Black ExperienceNationalStacy M. Brown

Austin Confirmed as First Black Defense Secretary

Retired Gen. Lloyd Austin will run the U.S. Department of Defense.

On Friday, the Senate confirmed President Joe Biden’s defense secretary pick, making Austin the first African American to serve in that role.

“I pledge to fight hard to rid our ranks of racists and extremists,” Austin pronounced during his confirmation hearings.

He also pledged to overturn several discriminatory bans on military service put in place by the previous administration.

The confirmation vote cleared by a 93-2 margin. Sens. Mike Lee (R-Utah) and Josh Hawley (R-Missouri) were the lone dissenters.

One day prior, the House approved a waiver to allow for Austin’s confirmation.

The decorated veteran required a congressional waiver to confirm the civilian post because he retired from active-duty service only four years ago. Federal law requires seven years of retirement from active duty before taking on the role.

President Biden and others had previously pointed to the congressional waiver received in 2017 by Retired Marine Gen. James Mattis, who served as defense secretary in the previous administration.

“The law that we keep waiving actually exists for a good reason,” remarked Sen. Minority Leader McConnell (R-Kentucky). “Civilian control of the military is a fundamental principle of our republic. We emphatically do not want high-ranking military service to become a tacit prerequisite for civilian leadership posts over the Department of Defense.”

Austin’s confirmation cements him as one of the most prominent members of President Biden and Vice President Kamala Harris’ Cabinet.

The secretary of defense controls the country’s largest government agency, commanding troops worldwide and the Pentagon’s internal workings.

The confirmation also keeps with Biden’s promise to have a staff and cabinet that reflects America’s diversity.

“I know firsthand from our time together on the [United Technologies] board that General Austin will be a wonderful choice for Secretary of Defense,” former New Jersey Gov. Christine Todd Whitman tweeted.

The decorated 67-year-old has accumulated many awards and decorations, including five Defense Distinguished Service Medals, the country’s highest noncombat-related military honor, three Distinguished Service Medals, the Silver Star, the nation’s third-highest award for valor in combat, and two Legions of Merit.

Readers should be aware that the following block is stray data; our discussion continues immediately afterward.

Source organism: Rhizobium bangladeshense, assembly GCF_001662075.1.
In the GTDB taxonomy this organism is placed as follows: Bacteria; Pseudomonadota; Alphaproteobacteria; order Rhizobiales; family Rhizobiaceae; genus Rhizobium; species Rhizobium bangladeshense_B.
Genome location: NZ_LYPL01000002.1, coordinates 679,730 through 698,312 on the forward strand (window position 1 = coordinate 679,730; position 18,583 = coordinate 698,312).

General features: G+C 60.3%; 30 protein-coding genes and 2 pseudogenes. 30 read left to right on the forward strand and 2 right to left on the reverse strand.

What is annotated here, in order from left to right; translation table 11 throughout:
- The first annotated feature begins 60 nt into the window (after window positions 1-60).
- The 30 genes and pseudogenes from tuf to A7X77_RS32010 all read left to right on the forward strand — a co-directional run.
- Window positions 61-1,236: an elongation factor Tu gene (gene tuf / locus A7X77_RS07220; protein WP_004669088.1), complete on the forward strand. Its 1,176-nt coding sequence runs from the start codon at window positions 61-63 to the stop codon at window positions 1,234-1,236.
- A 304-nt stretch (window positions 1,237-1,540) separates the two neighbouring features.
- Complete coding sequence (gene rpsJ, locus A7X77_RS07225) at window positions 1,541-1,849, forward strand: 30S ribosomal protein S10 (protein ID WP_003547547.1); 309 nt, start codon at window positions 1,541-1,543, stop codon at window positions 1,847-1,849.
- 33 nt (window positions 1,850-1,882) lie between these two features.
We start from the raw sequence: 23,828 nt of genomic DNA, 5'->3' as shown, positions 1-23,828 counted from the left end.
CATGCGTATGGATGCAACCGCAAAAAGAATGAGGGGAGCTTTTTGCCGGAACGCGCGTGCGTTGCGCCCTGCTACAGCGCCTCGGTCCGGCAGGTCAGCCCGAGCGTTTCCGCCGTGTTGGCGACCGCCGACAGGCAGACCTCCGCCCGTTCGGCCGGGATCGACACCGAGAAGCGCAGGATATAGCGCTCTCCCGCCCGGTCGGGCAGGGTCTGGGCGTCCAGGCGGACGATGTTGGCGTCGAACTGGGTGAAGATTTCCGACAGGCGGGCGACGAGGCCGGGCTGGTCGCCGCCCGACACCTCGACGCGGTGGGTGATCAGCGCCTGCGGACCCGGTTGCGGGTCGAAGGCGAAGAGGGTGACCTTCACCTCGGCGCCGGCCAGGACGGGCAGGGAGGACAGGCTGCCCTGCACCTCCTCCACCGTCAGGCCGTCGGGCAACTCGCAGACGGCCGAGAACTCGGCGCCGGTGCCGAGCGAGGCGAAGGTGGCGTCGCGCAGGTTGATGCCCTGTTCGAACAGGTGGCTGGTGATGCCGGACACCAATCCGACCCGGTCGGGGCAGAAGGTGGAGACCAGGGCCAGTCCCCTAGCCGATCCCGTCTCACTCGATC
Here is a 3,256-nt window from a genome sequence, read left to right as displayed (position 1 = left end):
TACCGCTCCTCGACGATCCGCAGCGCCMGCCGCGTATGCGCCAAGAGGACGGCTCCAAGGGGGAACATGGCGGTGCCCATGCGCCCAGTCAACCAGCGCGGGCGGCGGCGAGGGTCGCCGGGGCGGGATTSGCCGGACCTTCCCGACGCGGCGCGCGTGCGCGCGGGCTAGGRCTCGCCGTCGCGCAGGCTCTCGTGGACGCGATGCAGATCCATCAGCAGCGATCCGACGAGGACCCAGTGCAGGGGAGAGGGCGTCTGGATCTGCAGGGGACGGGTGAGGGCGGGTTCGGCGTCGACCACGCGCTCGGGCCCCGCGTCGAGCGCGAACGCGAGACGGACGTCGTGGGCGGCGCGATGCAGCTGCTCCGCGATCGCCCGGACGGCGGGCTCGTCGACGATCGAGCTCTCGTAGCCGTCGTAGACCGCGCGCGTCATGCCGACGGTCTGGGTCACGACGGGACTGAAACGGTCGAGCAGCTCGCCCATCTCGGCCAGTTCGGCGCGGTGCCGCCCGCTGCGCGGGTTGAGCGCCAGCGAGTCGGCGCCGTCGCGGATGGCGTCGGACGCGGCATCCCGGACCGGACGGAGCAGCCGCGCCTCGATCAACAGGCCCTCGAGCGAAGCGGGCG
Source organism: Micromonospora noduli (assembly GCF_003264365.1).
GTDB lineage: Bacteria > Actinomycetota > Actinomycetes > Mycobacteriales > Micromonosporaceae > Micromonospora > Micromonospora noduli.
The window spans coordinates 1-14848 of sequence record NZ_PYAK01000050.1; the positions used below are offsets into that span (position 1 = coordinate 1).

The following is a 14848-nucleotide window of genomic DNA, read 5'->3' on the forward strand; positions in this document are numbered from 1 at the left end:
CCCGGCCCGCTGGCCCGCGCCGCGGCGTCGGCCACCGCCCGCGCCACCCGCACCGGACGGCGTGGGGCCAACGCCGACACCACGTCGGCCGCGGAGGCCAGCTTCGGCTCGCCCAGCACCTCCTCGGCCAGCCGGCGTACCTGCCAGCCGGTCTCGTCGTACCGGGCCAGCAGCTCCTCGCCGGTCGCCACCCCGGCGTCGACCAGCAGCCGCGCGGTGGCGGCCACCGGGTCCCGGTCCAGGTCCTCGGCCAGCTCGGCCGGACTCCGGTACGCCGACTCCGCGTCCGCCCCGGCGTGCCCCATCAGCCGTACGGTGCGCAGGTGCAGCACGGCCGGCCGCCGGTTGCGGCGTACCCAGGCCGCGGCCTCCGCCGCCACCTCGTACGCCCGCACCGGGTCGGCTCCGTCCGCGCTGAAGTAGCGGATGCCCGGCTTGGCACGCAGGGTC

According to a biography on carnegie.org, Austin began his career in the U.S. Army in 1975 as second lieutenant in the infantry and rose through the ranks to command troops in combat at the 1-, 2-, 3- and 4-star levels. He served in numerous command and staff positions in the U.S. and around the world, including Operation Safe Haven in Panama with the 82nd Airborne Division; Operation Iraqi Freedom, spearheading Iraq’s 2003 invasion as the assistant division commander for the 3rd Infantry Division; and Operation Enduring Freedom in Afghanistan as the commander of the 10th Mountain Division (Light).

In 2008, Austin returned to Iraq as the commanding general of the Multi-National Corps-Iraq during the period when the surge forces were drawing down under Operation Iraqi Freedom.

In 2009, he was named director of the Joint Staff at the Pentagon. Following that assignment, Austin served another tour in Iraq as the commanding general of United States Forces-Iraq, responsible for the transition of all U.S. and Coalition military forces and equipment out of the country by the December 2011 deadline.

In 2012, Austin served as the 33rd vice chief of staff of the Army, culminating his military career as the 12th commander of U.S. Central Command (CENTCOM) from 2013 to 2016.

As CENTCOM commander, he was responsible for military strategy and joint operations throughout the Middle East and Central and South Asia. He was also the architect and oversaw the military campaign’s execution to defeat the Islamic State in Iraq and Syria.

He retired from the military on May 1, 2016.

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Stacy M. Brown

I’ve worked for the Daily News of Los Angeles, the L.A. Times, Gannet and the Times-Tribune and have contributed to the Pocono Record, the New York Post and the New York Times. Television news opportunities have included: NBC, MSNBC, Scarborough Country, the Abrams Report, Today, Good Morning America, NBC Nightly News, Imus in the Morning and Anderson Cooper 360. Radio programs like the Wendy Williams Experience, Tom Joyner Morning Show and the Howard Stern Show have also provided me the chance to share my views.

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